Darknet drug dealers selling fentanyl, the powerful opioid leading to heavy addiction and overdoses, have seen their incomes decline recently, blockchain analytics firm TRM Labs said in a press release on Wednesday.
TRM Labs, which has been tracking over 100 known vendors for fentanyl and its precursors, noticed that inflows of crypto to addresses associated with such vendors slowed down over the course of 2023. In January, those vendors received close to $2 million in crypto to their addresses, then the number decreased in May to around $1.2 million, spiked to over $2.5 million in August but then dropped below $1 million on October, according to TRM.
The illegal business is still growing in the year-to-year terms, but the pace of that growth decreased. Since 2019, fentanyl-related money flows tracked by TRM have been growing on average 155% a year, but the growth in 2023 has been only 60% so far, the firm said.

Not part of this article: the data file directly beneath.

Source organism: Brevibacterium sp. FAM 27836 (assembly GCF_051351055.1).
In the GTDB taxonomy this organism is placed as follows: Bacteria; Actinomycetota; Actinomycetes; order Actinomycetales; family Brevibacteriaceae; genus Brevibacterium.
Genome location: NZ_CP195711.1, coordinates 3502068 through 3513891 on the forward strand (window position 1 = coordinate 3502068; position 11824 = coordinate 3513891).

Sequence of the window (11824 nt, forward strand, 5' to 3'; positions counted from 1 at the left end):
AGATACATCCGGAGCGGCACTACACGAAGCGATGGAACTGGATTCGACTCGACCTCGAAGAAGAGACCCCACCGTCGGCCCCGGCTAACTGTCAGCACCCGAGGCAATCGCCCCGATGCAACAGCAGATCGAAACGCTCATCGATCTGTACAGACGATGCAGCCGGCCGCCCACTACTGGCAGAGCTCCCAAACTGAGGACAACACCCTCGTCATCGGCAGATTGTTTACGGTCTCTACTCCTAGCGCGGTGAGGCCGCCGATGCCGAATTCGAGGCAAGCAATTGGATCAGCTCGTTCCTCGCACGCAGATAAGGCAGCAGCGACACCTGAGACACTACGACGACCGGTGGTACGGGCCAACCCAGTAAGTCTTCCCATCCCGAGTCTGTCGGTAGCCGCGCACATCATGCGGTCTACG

The reason might be the crackdown on the fentanyl vendors by the U.S. government, TRM believes. In 2023, the U.S. Treasury’s Office of Foreign Assets Control (OFAC) put 82 people on the sanctions list for involvement in fentanyl trade, which is significantly more than in 2022 (17 people), 2021 (15 individuals), 2020 (seven) and 2019 (five), the firm said.
The lates sanctions include those against a network of Chinese manufacturers of fentanyl and its precursors and against the Mexico-based Sinaloa cartel. As a result, the cartel reportedly prohibited the production and trafficking of illegal opioids on the territory under its control. The Department of Justice also was able to seize large amounts of fentanyl precursors mailed to the U.S. from China in October.
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